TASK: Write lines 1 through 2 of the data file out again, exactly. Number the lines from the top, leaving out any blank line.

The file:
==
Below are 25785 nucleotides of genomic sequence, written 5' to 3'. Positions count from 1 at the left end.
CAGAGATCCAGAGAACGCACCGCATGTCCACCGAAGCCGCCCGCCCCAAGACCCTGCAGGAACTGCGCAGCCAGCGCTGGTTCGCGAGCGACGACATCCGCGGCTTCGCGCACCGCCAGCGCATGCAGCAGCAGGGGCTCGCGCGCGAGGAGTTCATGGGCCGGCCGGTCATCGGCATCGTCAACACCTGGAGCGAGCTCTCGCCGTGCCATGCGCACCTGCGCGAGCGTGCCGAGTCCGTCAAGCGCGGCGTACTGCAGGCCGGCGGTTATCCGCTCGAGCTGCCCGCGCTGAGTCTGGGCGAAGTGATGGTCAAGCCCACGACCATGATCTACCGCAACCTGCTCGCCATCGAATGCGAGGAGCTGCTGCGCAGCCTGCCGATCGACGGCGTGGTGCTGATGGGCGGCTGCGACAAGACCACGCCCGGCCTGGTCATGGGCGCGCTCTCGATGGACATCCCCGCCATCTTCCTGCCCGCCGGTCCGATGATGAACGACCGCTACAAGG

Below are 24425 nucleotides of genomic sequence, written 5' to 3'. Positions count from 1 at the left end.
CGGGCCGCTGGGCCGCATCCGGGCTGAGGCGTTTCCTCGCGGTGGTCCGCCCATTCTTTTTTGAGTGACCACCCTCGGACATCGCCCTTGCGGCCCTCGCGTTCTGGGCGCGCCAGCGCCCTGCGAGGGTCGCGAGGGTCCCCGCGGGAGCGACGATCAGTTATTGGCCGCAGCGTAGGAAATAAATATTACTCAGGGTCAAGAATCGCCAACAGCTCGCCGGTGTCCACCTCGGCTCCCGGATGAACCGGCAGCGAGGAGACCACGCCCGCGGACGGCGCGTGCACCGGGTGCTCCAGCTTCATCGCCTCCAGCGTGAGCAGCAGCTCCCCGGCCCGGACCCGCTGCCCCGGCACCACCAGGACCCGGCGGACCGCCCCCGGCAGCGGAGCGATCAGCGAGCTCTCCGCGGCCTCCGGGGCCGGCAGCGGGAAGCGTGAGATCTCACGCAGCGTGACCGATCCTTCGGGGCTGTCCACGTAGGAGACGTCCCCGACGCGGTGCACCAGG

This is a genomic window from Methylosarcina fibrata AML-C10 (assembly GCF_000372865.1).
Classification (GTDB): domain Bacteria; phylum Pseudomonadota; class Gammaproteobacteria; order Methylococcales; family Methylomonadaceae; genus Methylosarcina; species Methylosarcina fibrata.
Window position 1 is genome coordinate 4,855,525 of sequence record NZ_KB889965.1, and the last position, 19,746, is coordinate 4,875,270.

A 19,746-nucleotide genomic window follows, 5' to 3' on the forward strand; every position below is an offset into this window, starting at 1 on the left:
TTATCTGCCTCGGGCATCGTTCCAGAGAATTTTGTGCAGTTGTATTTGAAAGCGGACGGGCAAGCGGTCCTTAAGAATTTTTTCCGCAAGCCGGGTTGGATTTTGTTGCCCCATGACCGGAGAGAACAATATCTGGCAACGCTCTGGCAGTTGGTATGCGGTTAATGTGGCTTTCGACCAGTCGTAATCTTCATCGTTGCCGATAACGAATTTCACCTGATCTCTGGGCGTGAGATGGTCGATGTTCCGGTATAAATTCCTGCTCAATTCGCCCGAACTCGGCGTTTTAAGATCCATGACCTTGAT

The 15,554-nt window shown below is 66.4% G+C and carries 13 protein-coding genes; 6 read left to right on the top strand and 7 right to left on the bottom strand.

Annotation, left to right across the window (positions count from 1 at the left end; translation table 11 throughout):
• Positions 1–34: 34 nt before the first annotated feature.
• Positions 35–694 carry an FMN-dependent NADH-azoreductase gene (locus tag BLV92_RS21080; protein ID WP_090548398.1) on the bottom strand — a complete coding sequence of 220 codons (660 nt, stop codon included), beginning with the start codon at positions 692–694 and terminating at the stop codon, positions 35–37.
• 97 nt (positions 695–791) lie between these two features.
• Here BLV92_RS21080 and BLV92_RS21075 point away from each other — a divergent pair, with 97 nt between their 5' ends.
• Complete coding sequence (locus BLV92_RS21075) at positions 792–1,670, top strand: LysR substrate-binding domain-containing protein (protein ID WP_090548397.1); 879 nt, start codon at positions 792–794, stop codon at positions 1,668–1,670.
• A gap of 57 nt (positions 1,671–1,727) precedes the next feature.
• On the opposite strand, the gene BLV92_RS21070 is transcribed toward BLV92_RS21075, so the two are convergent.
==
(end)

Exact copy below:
Below are 25785 nucleotides of genomic sequence, written 5' to 3'. Positions count from 1 at the left end.
CAGAGATCCAGAGAACGCACCGCATGTCCACCGAAGCCGCCCGCCCCAAGACCCTGCAGGAACTGCGCAGCCAGCGCTGGTTCGCGAGCGACGACATCCGCGGCTTCGCGCACCGCCAGCGCATGCAGCAGCAGGGGCTCGCGCGCGAGGAGTTCATGGGCCGGCCGGTCATCGGCATCGTCAACACCTGGAGCGAGCTCTCGCCGTGCCATGCGCACCTGCGCGAGCGTGCCGAGTCCGTCAAGCGCGGCGTACTGCAGGCCGGCGGTTATCCGCTCGAGCTGCCCGCGCTGAGTCTGGGCGAAGTGATGGTCAAGCCCACGACCATGATCTACCGCAACCTGCTCGCCATCGAATGCGAGGAGCTGCTGCGCAGCCTGCCGATCGACGGCGTGGTGCTGATGGGCGGCTGCGACAAGACCACGCCCGGCCTGGTCATGGGCGCGCTCTCGATGGACATCCCCGCCATCTTCCTGCCCGCCGGTCCGATGATGAACGACCGCTACAAGG